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Trends and outcomes in the hospitalization of older Americans for cardiac conduction disorders or arrhythmias, 1991-1998.

Baine WB, Yu W, Weis KA. Trends and outcomes in the hospitalization of older Americans for cardiac conduction disorders or arrhythmias, 1991-1998. Journal of the American Geriatrics Society. 2001 Jun 1; 49(6):763-70.

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Abstract:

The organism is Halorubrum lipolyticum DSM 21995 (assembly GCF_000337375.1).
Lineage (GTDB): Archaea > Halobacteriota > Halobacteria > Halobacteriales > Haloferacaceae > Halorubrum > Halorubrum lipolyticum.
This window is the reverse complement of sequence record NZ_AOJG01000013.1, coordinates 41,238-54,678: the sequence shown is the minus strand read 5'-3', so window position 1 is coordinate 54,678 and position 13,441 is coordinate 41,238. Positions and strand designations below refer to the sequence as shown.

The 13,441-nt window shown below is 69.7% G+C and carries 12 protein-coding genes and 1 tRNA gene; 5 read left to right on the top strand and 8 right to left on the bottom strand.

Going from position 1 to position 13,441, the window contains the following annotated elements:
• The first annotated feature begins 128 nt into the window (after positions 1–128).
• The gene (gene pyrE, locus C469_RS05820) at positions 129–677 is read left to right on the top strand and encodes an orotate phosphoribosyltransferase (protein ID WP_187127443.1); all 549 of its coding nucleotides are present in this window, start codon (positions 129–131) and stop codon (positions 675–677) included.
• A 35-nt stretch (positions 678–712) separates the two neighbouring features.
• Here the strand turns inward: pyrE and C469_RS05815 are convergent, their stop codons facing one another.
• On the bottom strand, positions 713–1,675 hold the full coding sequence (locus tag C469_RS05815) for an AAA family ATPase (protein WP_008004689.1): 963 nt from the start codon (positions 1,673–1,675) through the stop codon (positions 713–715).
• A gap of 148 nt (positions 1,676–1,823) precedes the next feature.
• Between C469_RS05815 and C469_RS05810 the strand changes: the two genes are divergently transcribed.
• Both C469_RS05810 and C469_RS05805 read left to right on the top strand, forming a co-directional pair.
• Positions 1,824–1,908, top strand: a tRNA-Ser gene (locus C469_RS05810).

OBJECTIVE: To identify epidemiological trends and measure outcomes in elderly patients hospitalized for cardiac conduction disorders or arrhythmias. DESIGN: Review of the standard 5% samples of the Medicare Provider Analysis and Review Files to characterize 144,512 discharges from 1991 through 1998 in which the principal diagnosis was a conduction disorder or arrhythmia, using the corresponding Enrollment Databases for denominator data. SETTING: Short-stay hospitals in the United States. PARTICIPANTS: Medicare beneficiaries age 65 and older in the standard 5% sample. MEASUREMENTS: Diagnosis-specific trends and rates; discharges by year; cumulative age-, race-, and sex-specific discharge rates; mean length of stay in hospital and in intensive care; mean Medicare reimbursement to the hospital; case-fatality rate in hospital; discharge destinations of patients discharged alive. RESULTS: Annual hospitalizations for sinoatrial node dysfunction, atrial flutter, atrial fibrillation, or ventricular fibrillation increased more rapidly than did the elderly Medicare beneficiary population. Hospitalizations with a principal diagnosis of ventricular extrasystoles or asystole showed steep secular declines. Discharge rates for sinoatrial node dysfunction, a group of rhythms with a nonsinus pacemaker, atrial fibrillation, Mobitz I, or complete atrioventricular block all increased steeply and continuously with patient age. In contrast, discharge rates for atrial flutter or ventricular tachycardia or fibrillation peaked among 75- to 84-year-old patients. White men were at uniquely high risk of hospitalization for atrial flutter or ventricular tachycardia or fibrillation, and, among the white majority, men had higher discharge rates than women for nine of the 11 commonest rubrics. Whites, particularly white women, had the highest discharge rates for atrial fibrillation. Blacks, especially black women, were at disproportionate risk for hospitalization for the group of nonsinus pacemaker rhythms. Diagnosis-specific mean resource costs were strongly correlated with each other and with mean Medicare reimbursement but not with case-fatality rate. CONCLUSION: Medicare claims data demonstrated striking differences among and within diagnoses of heart blocks or arrhythmias in terms of the populations at greatest risk for hospitalization. This variation should be explored further to generate and test hypotheses about differential causation or delivery of care.





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